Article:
My favorite work of Hemingway's so far. "Soldier's Home" details the short story of Harold Krebs, a soldier who returns from World War I to a town thaMy favorite work of Hemingway's so far. "Soldier's Home" details the short story of Harold Krebs, a soldier who returns from World War I to a town that could not care less about him. Hemingway does a great job showing the cruelty and lack of caring Krebs experiences upon his arrival home after the war. Though Krebs suffers from post-traumatic stress and exhibits symptoms of depression, everyone he knows treats him without sympathy or kindness. Even his family members, while well-intentioned, overlook his emotional wounds and try to help him by convincing him to get a job, which does not address his deeper mental scarring. Though Krebs has a physical space to come home to, what he has gone through in the war has changed its psychological foundation forever.
I appreciate this story so much because Hemingway captures the pain of having your mental illness ignored and misunderstood. Props to Hemingway for addressing melancholic, serious, and real topics like this one....more
Pros of this Hemingway short story: 1) It portrays the brutality of war without remorse or coddling. 2) The structure of the story mirrors war itself: dPros of this Hemingway short story: 1) It portrays the brutality of war without remorse or coddling. 2) The structure of the story mirrors war itself: dark, disorienting, and disturbing.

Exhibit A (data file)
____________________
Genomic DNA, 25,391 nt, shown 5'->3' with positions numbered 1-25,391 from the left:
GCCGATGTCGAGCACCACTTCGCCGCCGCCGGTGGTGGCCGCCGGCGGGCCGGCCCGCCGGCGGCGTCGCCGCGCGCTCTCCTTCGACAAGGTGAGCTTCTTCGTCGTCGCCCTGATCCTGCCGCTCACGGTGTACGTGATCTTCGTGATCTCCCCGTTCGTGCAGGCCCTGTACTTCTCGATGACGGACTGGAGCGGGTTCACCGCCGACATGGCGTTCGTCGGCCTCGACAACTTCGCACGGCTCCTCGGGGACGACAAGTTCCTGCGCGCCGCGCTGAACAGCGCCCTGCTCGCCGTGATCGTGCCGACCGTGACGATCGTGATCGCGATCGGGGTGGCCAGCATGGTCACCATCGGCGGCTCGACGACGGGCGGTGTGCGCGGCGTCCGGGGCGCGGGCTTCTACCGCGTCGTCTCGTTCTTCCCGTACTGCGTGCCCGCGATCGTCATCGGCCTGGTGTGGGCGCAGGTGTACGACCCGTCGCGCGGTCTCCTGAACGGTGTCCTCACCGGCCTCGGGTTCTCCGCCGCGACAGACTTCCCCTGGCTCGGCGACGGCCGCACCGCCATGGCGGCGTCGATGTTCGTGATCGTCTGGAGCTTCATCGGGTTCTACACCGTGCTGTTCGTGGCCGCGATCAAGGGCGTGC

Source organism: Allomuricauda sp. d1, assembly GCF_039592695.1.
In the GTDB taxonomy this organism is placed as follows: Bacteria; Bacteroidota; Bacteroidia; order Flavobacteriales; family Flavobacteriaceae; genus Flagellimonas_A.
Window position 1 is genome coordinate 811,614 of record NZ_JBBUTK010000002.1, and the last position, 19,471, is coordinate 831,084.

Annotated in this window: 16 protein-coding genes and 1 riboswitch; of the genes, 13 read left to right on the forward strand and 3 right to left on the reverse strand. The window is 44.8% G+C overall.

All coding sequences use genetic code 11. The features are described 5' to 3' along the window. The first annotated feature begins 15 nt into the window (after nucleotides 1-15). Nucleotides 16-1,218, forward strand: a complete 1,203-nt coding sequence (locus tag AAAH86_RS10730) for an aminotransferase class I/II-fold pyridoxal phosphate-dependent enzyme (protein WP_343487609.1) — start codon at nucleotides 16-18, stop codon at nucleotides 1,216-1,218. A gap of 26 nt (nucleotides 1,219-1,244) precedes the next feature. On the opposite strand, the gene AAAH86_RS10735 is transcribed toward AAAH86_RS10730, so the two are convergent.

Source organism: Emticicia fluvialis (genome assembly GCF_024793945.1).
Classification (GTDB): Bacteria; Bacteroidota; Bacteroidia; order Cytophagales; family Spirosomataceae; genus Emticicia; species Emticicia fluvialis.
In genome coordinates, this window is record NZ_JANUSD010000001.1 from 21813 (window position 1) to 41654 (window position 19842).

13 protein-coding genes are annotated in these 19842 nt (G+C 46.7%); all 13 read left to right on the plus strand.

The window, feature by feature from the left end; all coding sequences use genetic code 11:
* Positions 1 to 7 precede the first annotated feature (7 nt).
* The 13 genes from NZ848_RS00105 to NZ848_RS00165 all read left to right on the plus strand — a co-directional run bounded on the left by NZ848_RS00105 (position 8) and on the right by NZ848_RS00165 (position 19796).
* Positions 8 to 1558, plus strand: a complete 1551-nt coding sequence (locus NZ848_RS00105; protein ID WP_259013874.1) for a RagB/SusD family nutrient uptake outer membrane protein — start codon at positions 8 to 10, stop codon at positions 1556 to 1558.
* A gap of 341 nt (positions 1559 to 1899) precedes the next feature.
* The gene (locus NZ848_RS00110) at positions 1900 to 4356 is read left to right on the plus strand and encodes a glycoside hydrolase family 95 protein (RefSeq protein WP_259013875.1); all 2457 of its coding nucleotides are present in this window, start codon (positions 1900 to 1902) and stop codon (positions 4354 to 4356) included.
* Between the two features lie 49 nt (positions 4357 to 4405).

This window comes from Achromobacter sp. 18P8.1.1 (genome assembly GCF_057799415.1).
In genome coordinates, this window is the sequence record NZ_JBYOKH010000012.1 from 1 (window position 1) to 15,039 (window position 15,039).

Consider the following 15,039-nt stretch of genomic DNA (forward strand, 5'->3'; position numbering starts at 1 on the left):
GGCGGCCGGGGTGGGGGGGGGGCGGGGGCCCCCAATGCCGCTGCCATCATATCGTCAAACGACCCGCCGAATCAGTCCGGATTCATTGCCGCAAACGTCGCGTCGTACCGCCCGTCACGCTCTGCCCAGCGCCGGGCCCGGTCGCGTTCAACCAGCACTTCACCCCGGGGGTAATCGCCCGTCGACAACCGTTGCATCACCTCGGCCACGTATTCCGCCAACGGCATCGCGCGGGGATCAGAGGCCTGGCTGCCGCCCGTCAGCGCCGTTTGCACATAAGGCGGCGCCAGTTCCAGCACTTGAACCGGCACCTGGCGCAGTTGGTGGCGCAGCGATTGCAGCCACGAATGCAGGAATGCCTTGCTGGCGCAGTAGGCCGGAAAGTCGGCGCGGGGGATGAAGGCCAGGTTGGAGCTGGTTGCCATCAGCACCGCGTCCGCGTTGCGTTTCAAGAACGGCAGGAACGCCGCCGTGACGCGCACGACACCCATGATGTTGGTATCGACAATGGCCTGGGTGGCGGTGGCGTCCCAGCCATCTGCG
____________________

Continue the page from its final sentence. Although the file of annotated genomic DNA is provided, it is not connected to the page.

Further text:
Cons of this Hemingway short story: 1) It is boring. Granted, I read this several decades after its initial publication, but my reaction remains. Some people praise Hemingway's sparse style; I wonder if they would still praise his writing if they read it without having his name attached. 2) It is short, which leaves little to no space for plot, character development, etc. I recognize that Hemingway most likely aimed for brevity with this story, but that does not make me like it any more than any other 2-star read.
Overall impression of Hemingway so far: unimpressed. Stay tuned for more in the upcoming months....more
A short story about a guy who breaks up with his girlfriend and fails to understand why. I feel sympathy for Nick's frustration in "The End of SomethiA short story about a guy who breaks up with his girlfriend and fails to understand why. I feel sympathy for Nick's frustration in "The End of Something," how toxic masculinity robs him of the capacity to express and understand his emotions. And yet, I feel frustrated at Nick for treating Marjorie in such a poor way and for not working harder to understand himself and his actions. Hemingway's sparse prose suits this story well, complementing the quiet end of the lumber mill in this Michigan town as well as the finale of Nick and Marjorie's relationship. I just wish Hemingway had given us more hope for Nick and for men in general in terms of coping with their feelings. But I suppose that task - the honoring of men's emotions, so they can learn to honor them themselves - is up to us now. ...more